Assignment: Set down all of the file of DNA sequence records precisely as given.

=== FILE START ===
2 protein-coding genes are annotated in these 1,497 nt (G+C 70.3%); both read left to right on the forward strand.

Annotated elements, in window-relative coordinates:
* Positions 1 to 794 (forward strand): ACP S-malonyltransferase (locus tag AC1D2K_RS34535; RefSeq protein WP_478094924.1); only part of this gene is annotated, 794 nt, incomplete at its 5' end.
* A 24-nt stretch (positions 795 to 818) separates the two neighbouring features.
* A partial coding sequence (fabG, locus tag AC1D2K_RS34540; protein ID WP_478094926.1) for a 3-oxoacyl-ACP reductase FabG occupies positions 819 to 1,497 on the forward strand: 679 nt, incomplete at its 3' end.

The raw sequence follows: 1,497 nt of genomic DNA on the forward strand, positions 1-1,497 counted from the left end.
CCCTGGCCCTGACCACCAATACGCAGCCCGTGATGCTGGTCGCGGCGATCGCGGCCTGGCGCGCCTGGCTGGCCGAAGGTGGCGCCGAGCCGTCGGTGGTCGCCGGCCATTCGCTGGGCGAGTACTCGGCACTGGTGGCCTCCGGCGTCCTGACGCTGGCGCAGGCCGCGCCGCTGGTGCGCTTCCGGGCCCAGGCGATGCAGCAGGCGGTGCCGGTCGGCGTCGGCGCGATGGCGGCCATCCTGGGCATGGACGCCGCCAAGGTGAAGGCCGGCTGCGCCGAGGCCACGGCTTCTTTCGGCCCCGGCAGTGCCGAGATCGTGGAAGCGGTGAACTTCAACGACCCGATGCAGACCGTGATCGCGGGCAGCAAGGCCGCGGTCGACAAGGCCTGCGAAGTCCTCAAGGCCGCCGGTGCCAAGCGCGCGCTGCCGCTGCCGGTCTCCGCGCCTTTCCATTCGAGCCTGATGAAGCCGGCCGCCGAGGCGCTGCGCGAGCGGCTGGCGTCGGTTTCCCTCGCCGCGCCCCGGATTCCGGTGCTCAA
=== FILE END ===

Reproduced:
2 protein-coding genes are annotated in these 1,497 nt (G+C 70.3%); both read left to right on the forward strand.

Annotated elements, in window-relative coordinates:
* Positions 1 to 794 (forward strand): ACP S-malonyltransferase (locus tag AC1D2K_RS34535; RefSeq protein WP_478094924.1); only part of this gene is annotated, 794 nt, incomplete at its 5' end.
* A 24-nt stretch (positions 795 to 818) separates the two neighbouring features.
* A partial coding sequence (fabG, locus tag AC1D2K_RS34540; protein ID WP_478094926.1) for a 3-oxoacyl-ACP reductase FabG occupies positions 819 to 1,497 on the forward strand: 679 nt, incomplete at its 3' end.

The raw sequence follows: 1,497 nt of genomic DNA on the forward strand, positions 1-1,497 counted from the left end.
CCCTGGCCCTGACCACCAATACGCAGCCCGTGATGCTGGTCGCGGCGATCGCGGCCTGGCGCGCCTGGCTGGCCGAAGGTGGCGCCGAGCCGTCGGTGGTCGCCGGCCATTCGCTGGGCGAGTACTCGGCACTGGTGGCCTCCGGCGTCCTGACGCTGGCGCAGGCCGCGCCGCTGGTGCGCTTCCGGGCCCAGGCGATGCAGCAGGCGGTGCCGGTCGGCGTCGGCGCGATGGCGGCCATCCTGGGCATGGACGCCGCCAAGGTGAAGGCCGGCTGCGCCGAGGCCACGGCTTCTTTCGGCCCCGGCAGTGCCGAGATCGTGGAAGCGGTGAACTTCAACGACCCGATGCAGACCGTGATCGCGGGCAGCAAGGCCGCGGTCGACAAGGCCTGCGAAGTCCTCAAGGCCGCCGGTGCCAAGCGCGCGCTGCCGCTGCCGGTCTCCGCGCCTTTCCATTCGAGCCTGATGAAGCCGGCCGCCGAGGCGCTGCGCGAGCGGCTGGCGTCGGTTTCCCTCGCCGCGCCCCGGATTCCGGTGCTCAA